Monday, January 22, 2007
I think Bush is way off with his rejiggering of the tax code as it applies to health insurance premiums, I've been challenged to come up with my own proposals...
As I see it, the 'problem' (and I'll explain in a bit why I'm using quotes) has relatively little to do with whether employers pay for health insurance or whether said premiums are deductible to the employer and tax-free to the employee. In fact, I don't think the 'problem' has much to do with insurance itself.
People who lack insurance usually do so because their employer doesn't offer insurance and because they don't have the money to purchase insurance on an individual basis. Some of these people are 'uninsurable', as they have health issues that make insurance prohibitively expensive, while others could buy insurance at somewhat reasonable rates but elect not to because they want to spend those dollars elsewhere.
Bush's tax gimmick will do nothing to help those who are basically uninsurable; the little subsidy Bush offers them won't lower their costs to the affordable level. Nor will Bush's tax gimmick do much to pursuade those in the second group to purchase health insurance as they feel so strapped for cash that they simply won't lay out the money for insurance that they would rather spend on food, shelter, movies or whatever.
Health insurance is simply a way for people to spread around and share the financial risk of their getting sick. Policyholders promise to help pay the medical bills of other policyholders in return for their promises to help them should the need arise.
In theory, the health insurance premiums charged to a given individual (or family) would approximate the costs they'd be expected to incur during the coverage period. If the actuaries expect me and my family to incur $10,000 in medical costs, plus or minus a few adjustments, such as for the risk of the catastrophic illness or injury, I'd expect to pay in the ballpark of $10,000 for a year's worth of health insurance.
Thus, it ought not make a big difference whether someone bought health insurance or went 'naked' as the costs they paid out - whether for insurance premiums or medical payments - would be about the same.
The 'problem' is that health care itself is rather expensive. From $100 office visits to get a $75 prescription to the $250,000 bankrupting surgeries, there isn't a single aspect of health care that one could call inexpensive.
The focus ought to be on lowering the costs of health care, not on playing games with the taxation aspects of health insurance. Bush ought to be doing what he can to increase the supply of medical practitioners. He ought to eliminating the bureaucracy associated with providing health care. He ought to be removing the rules that require health insurance to cover everything under the sun. He ought to remove the need for practitioners to practice the defensive medicine that drives costs up. He ought to be making it easier (and cheaper) for drug companies to bring new drugs to market. He ought to be removing the rules that require doctors and hospitals to provide more care than they and their patients feel necessary.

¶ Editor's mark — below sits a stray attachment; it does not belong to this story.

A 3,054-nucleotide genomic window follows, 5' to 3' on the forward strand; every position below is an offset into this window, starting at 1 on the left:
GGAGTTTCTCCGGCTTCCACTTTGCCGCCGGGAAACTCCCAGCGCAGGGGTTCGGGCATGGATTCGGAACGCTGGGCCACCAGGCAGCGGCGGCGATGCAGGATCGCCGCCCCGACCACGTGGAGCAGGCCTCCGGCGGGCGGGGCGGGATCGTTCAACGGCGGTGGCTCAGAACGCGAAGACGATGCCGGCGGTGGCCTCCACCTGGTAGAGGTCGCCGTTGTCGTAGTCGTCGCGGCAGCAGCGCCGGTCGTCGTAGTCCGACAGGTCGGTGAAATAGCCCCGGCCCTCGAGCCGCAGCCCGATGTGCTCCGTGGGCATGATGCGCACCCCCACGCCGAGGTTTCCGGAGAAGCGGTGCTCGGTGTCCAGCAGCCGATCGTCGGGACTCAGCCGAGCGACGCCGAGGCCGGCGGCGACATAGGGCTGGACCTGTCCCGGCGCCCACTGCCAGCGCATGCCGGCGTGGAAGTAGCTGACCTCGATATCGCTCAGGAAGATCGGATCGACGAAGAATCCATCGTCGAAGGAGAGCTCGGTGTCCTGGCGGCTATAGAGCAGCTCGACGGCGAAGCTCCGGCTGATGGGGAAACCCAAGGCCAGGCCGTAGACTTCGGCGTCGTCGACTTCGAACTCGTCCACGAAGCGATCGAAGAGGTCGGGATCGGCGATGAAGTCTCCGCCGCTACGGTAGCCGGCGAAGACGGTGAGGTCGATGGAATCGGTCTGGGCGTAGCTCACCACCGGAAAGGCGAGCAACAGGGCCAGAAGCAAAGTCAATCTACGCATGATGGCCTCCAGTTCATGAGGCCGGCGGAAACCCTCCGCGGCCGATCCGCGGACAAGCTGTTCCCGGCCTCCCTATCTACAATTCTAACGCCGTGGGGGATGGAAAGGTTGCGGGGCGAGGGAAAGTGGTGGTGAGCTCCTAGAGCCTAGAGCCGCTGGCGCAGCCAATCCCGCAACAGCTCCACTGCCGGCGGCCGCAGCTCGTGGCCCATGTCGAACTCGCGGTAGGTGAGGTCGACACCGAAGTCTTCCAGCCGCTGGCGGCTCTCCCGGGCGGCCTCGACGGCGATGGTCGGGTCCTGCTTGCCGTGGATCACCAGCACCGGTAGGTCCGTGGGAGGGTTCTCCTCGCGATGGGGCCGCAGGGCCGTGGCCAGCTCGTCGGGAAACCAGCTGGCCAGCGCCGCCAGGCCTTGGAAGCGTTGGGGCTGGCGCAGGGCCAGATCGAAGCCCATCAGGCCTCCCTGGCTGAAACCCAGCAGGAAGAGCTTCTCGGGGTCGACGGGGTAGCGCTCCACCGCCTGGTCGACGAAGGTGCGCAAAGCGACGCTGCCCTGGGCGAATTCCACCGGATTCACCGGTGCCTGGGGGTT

Now, as for why I use quotes around problem? A good part of why health care costs are so high is because so much more can be done now than in the past. We can diagnose illnesses that used to go undiagnosed. And there are now cures and treatments for illnesses that used to go untreated. There is so much more available to us now than in the past... and these 'extras' don't come cheap. Whereas once upon a time, a GP had to pretty much go it alone, now there are specialists who can better treat illnesses and injuries than your run-of-the-mill GP. There are now drugs that we can take to treat conditions for which there previously were no solutions. And these extras aren't cheap.
And we consumers want our medical care. We're not willing to go without knowing what is ailing us. And we're not willing to go without treating what is ailing us. We're power consumers of medical services. We see the benefit of going to the doctor and getting prescriptions and having surgery and so on. We can't get enough of medical care.
So combine high demand with a high costs of providing these services and you have a situation much like what we now have: health care costs that climb and climb and climb. One could fiddle around the edges, but none of that will do much to make medical care less expensive. For the only way society really has of lowering how it lays out for health care is to start telling people 'NO'.... no, we're not going to figure out what is wrong with you.... no, we're not going to fix your problem.
And that, dear readers, is a non-starter. Nobody is ever going to propose doing that... for, to paraphrase both a Dire Straits song and the Meineke commercial, I want my medical care... and I don't care if it costs a lot.
BTW: what's with capping the amount of health insurance that is tax-free? According to Bush's plan, anything over $15,000 in health insurance premiums is to be taxed.
If the amount isn't indexed to inflation (which I don't know to be the case), then Bush has created his own AMT problem… as the costs of health insurance continue to rise, beyond the $15,000 a year threshold, more and more families will find themselves having to pay tax on what was previously taxfree. Note: it wouldn’t surprise me if the dummy and his incompetent team failed to take this into account. Nor would it surprise me if they took it into account and decided to do it anyway.
And even if it were indexed, this sort of progressive taxation is what I'd expect from the Pelosis of Washington, not from someone who described himself as a conservative. But what should we expect from a failed President who has all but thrown in the towel?